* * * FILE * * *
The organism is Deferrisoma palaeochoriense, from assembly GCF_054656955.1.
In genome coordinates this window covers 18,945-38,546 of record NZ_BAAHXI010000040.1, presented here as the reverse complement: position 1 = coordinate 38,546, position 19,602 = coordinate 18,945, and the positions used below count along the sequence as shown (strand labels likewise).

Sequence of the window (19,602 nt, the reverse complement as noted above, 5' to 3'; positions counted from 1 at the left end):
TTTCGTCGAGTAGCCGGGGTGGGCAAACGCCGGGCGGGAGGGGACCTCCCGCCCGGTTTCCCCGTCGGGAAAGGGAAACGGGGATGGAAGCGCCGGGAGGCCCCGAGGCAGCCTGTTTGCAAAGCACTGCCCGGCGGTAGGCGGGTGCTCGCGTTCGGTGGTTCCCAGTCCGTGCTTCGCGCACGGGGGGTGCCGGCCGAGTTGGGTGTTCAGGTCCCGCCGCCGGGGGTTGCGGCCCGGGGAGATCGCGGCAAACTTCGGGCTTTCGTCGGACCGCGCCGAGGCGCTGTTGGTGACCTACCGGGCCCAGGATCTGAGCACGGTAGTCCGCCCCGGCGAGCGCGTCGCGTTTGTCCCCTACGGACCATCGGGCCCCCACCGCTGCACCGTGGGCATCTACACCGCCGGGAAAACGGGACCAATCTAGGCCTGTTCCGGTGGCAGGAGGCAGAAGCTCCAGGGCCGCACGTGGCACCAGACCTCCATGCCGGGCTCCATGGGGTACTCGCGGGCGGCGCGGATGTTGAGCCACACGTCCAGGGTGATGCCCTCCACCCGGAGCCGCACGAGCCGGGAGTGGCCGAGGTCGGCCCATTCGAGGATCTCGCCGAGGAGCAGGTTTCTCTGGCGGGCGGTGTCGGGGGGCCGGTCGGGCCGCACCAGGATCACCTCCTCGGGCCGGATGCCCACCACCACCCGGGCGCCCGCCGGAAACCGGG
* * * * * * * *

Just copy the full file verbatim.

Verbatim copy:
The organism is Deferrisoma palaeochoriense, from assembly GCF_054656955.1.
In genome coordinates this window covers 18,945-38,546 of record NZ_BAAHXI010000040.1, presented here as the reverse complement: position 1 = coordinate 38,546, position 19,602 = coordinate 18,945, and the positions used below count along the sequence as shown (strand labels likewise).

Sequence of the window (19,602 nt, the reverse complement as noted above, 5' to 3'; positions counted from 1 at the left end):
TTTCGTCGAGTAGCCGGGGTGGGCAAACGCCGGGCGGGAGGGGACCTCCCGCCCGGTTTCCCCGTCGGGAAAGGGAAACGGGGATGGAAGCGCCGGGAGGCCCCGAGGCAGCCTGTTTGCAAAGCACTGCCCGGCGGTAGGCGGGTGCTCGCGTTCGGTGGTTCCCAGTCCGTGCTTCGCGCACGGGGGGTGCCGGCCGAGTTGGGTGTTCAGGTCCCGCCGCCGGGGGTTGCGGCCCGGGGAGATCGCGGCAAACTTCGGGCTTTCGTCGGACCGCGCCGAGGCGCTGTTGGTGACCTACCGGGCCCAGGATCTGAGCACGGTAGTCCGCCCCGGCGAGCGCGTCGCGTTTGTCCCCTACGGACCATCGGGCCCCCACCGCTGCACCGTGGGCATCTACACCGCCGGGAAAACGGGACCAATCTAGGCCTGTTCCGGTGGCAGGAGGCAGAAGCTCCAGGGCCGCACGTGGCACCAGACCTCCATGCCGGGCTCCATGGGGTACTCGCGGGCGGCGCGGATGTTGAGCCACACGTCCAGGGTGATGCCCTCCACCCGGAGCCGCACGAGCCGGGAGTGGCCGAGGTCGGCCCATTCGAGGATCTCGCCGAGGAGCAGGTTTCTCTGGCGGGCGGTGTCGGGGGGCCGGTCGGGCCGCACCAGGATCACCTCCTCGGGCCGGATGCCCACCACCACCCGGGCGCCCGCCGGAAACCGGG